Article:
A coalition of 69 civic and environmental groups has presented mayoral candidates with their idea of 10 common sense ideas to make safer, healthier, and stronger neighborhoods.
It's called the Next Great City agenda, and proponents say every idea is readily achievable, easily funded and proven successful in other cities.
Want an example? Planting street trees.
"We have half the street trees Baltimore has, and a third of those in Chicago," said policy analyst Karen Black at a news conference yesterday. Those figures refer to trees per mile of city street.
Philadelphia has removed 23,000 street trees in the last five years, and the coalition says replacing them would cut energy costs, reduce air pollution and make neighborhoods more attractive.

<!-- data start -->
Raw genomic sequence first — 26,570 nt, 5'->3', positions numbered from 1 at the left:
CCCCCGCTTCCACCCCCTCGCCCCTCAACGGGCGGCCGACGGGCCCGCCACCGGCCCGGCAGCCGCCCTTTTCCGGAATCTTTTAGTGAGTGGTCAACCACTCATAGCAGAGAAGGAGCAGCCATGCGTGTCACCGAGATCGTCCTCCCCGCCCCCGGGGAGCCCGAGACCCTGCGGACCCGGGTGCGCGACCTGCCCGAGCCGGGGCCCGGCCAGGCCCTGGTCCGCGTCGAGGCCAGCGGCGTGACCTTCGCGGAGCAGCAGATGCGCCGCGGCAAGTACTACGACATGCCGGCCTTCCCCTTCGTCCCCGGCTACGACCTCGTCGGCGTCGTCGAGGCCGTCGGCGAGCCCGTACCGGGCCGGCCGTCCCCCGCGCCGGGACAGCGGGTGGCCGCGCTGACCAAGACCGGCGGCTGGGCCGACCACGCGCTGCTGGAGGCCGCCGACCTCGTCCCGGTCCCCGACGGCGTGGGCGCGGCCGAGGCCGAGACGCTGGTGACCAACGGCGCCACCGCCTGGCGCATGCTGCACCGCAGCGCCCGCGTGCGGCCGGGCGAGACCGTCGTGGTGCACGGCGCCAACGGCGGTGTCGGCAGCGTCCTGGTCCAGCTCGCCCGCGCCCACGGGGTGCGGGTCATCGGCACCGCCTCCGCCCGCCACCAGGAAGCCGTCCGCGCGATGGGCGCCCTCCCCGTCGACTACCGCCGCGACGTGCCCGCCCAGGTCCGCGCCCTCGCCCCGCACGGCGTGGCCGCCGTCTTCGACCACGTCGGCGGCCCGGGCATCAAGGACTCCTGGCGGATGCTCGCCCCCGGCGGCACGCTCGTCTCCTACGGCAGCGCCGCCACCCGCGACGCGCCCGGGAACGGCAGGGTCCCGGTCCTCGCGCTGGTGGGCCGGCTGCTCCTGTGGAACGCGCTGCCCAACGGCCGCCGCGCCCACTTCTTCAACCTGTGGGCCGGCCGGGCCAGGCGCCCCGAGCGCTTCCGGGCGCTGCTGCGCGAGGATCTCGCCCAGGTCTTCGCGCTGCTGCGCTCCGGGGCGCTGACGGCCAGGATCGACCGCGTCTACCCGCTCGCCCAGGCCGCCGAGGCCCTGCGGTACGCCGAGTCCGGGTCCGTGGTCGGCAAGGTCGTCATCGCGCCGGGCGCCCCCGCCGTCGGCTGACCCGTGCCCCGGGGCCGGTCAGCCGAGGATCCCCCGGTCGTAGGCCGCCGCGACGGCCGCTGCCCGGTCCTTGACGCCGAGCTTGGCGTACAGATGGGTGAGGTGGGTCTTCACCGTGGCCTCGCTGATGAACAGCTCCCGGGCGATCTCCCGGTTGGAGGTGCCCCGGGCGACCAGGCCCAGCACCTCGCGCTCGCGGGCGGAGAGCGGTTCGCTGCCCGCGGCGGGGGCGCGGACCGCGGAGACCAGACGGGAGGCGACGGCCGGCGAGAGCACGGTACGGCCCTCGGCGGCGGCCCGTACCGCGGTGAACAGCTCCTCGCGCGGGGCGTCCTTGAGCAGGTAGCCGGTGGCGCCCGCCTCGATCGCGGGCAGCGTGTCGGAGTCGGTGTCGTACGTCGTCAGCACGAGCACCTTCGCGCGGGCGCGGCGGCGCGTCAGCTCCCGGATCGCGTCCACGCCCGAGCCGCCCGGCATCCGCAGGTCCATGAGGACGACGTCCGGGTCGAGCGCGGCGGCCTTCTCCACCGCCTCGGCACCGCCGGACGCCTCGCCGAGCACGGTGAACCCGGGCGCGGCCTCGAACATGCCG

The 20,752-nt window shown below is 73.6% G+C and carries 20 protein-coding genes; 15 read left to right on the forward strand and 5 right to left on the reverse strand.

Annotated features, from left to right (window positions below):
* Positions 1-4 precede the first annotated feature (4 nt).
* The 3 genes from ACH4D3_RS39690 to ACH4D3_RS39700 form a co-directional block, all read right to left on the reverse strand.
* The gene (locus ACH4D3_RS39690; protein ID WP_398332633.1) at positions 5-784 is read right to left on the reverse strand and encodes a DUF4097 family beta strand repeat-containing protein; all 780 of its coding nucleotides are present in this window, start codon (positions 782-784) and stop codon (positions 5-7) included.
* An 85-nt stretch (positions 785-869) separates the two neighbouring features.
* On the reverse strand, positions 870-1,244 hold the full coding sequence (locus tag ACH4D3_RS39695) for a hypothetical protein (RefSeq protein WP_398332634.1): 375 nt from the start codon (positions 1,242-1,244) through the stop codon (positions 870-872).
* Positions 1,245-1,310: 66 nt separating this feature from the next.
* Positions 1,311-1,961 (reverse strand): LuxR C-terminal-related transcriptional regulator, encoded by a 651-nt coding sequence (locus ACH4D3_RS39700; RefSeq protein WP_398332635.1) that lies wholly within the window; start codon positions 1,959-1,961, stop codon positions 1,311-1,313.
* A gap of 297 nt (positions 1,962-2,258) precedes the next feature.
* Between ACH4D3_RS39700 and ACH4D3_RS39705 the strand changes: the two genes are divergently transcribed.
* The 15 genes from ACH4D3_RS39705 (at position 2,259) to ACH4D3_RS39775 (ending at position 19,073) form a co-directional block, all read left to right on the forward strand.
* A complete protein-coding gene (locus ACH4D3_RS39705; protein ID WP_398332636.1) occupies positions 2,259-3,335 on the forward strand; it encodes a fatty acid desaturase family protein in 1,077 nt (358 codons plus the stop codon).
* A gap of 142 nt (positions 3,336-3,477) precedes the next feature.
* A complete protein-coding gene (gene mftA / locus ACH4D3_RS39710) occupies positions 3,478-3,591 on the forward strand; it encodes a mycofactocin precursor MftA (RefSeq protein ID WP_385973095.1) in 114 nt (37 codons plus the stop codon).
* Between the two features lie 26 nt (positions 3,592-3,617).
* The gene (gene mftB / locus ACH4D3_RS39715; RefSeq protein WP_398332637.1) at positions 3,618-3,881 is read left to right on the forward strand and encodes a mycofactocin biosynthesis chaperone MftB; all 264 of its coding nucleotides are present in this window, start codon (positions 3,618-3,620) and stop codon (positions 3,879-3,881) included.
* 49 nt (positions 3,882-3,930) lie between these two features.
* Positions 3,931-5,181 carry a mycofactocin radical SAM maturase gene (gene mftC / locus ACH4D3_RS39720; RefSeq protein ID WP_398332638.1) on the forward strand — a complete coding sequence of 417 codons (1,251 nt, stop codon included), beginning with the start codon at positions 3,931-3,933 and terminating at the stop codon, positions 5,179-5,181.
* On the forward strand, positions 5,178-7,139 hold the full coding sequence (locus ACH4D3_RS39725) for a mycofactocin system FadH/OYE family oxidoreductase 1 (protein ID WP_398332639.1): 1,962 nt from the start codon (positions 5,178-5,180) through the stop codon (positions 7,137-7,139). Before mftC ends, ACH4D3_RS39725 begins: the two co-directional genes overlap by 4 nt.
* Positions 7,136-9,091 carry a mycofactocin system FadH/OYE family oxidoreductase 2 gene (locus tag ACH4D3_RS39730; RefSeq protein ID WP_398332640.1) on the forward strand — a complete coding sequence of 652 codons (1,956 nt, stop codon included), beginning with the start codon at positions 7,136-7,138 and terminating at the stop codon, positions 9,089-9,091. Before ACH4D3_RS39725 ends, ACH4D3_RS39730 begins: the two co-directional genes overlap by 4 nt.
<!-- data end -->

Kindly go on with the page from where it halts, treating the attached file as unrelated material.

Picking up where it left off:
Money for tree maintenance already is part of Mayor Street's Neighborhood Transformation Initiative, the coaltion says, and could be augmented by other city fees.
Another problem: One third of Philadelphia businesses recently surveyed reported they'd had flood damage within the previous year, in part because city sewer system is in such rotten shape.
The Next Great City coalition recommends major sewer repairs, along with regulations and incentives to get property owners to control storm water runoff. They say funding can come from restructuring the city sewer and storm water fees, which undercharge some property-owners.
Mayoral candidates Michael Nutter and Chaka Fattah attended yesterday's event and endorsed the agenda. Among the other proposals:
* Improving transit stops with funding from advertisers.
* Encouraging more public areas along the city's riverfronts.
* Modernizing the city's zoning code.
* Fighting asthma by installing pollution controls on city trucks.
* Cleaning and greening vacant lots.
* Reforming management of Fairmount Park.
* Expanding and improving recycling.
* Using more locally produced clean energy.